Although many non-Thais probably think Thailand is a backward country, in many respects that’s simply not true. In fact, in many instances, Thais and Thai businesses are just as advanced or more so than their western counterparts. Unfortunately, Thai Airways hasn’t been one of them. Already threatened with court action by Thai Airways flight attendants last year, after they were told to “lose weight or they’d be fired”, it’s not surprising Thai Airways was still behind much of the rest of the world in its age limit for female Thai flight attendants either. That is until this week.
That’s why it was nice to see a decision made by the Thai Airways board of directors this week about the age limit for Thai Airways flight attendants.
Starting immediately, Thai Airways will hire outsourced flight attendants up to age 45 and keep them employed, contingent upon a typical annual performance review, up to 60 years of age. Sixty is the official retirement age in Thailand.
As they expect some costs to rise because of this decision, Thai Airways is also offering a voluntary retirement package to any female flight attendant over the age of 45 who would like to take early retirement.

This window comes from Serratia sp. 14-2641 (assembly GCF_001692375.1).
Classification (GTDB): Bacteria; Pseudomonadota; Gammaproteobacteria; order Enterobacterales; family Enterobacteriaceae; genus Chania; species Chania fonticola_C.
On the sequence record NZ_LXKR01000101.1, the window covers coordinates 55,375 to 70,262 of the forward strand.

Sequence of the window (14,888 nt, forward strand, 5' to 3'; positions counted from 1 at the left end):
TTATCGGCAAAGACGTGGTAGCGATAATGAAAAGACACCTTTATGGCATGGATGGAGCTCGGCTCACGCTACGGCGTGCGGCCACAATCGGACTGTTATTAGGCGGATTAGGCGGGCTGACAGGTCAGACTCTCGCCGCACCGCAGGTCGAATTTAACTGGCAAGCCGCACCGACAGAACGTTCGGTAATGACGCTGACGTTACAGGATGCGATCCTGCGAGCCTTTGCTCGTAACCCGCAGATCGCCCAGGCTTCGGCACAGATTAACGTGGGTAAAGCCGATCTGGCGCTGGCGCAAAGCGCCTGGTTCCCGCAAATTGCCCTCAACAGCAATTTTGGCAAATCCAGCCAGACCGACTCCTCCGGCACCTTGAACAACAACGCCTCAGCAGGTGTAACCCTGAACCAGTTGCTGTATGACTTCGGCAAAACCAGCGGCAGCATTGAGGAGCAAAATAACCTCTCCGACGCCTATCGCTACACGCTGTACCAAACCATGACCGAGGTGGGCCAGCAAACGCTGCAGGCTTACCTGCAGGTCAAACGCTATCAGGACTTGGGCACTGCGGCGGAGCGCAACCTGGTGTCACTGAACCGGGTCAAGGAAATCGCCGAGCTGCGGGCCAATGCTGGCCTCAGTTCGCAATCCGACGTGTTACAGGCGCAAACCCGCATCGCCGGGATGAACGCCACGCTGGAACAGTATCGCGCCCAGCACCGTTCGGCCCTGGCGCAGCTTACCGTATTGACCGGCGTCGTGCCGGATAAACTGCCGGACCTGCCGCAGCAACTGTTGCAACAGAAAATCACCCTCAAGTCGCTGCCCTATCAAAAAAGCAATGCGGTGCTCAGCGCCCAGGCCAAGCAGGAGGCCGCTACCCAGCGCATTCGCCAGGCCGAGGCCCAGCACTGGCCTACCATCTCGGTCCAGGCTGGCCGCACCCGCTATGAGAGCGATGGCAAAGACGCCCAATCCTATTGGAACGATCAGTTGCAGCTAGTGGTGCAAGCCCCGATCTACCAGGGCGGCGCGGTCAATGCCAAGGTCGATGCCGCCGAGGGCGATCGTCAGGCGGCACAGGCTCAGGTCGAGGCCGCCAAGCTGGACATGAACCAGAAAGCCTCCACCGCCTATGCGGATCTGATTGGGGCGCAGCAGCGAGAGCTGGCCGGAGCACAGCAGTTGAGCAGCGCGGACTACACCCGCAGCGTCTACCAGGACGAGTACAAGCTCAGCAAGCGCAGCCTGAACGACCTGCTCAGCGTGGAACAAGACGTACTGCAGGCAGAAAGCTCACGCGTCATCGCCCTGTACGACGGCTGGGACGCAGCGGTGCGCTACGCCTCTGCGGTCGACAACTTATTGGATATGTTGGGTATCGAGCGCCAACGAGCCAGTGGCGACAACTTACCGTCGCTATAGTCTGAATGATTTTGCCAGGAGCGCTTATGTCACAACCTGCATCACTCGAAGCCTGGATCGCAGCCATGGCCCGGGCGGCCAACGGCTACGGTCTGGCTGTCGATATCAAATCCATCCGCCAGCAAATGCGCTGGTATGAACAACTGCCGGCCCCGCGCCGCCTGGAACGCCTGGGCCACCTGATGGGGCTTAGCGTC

The only odd thing and possibly “backward” move in all this is, according to Thai news reports at least, these decisions only pertain to female flight attendants. There has been no indication about the rules for male flight attendants, or “air stewards” as Thai Airways calls them.
Thai Airways does, however, still discriminate as, unlike many other international airlines, it only hires Thai nationals. This is probably not Thai Airways fault, however, but more likely due to the discriminatory practices against foreigners in most job fields in Thailand that were set into place by the Thai government decades ago.
It would be nice to see Thailand stop the “foreigner discrimination” but that is one of the things that is still “backward” about Thai society, unfortunately.
But, at least this week Thai Airways has moved one step further away from discrimination. And that’s a good thing.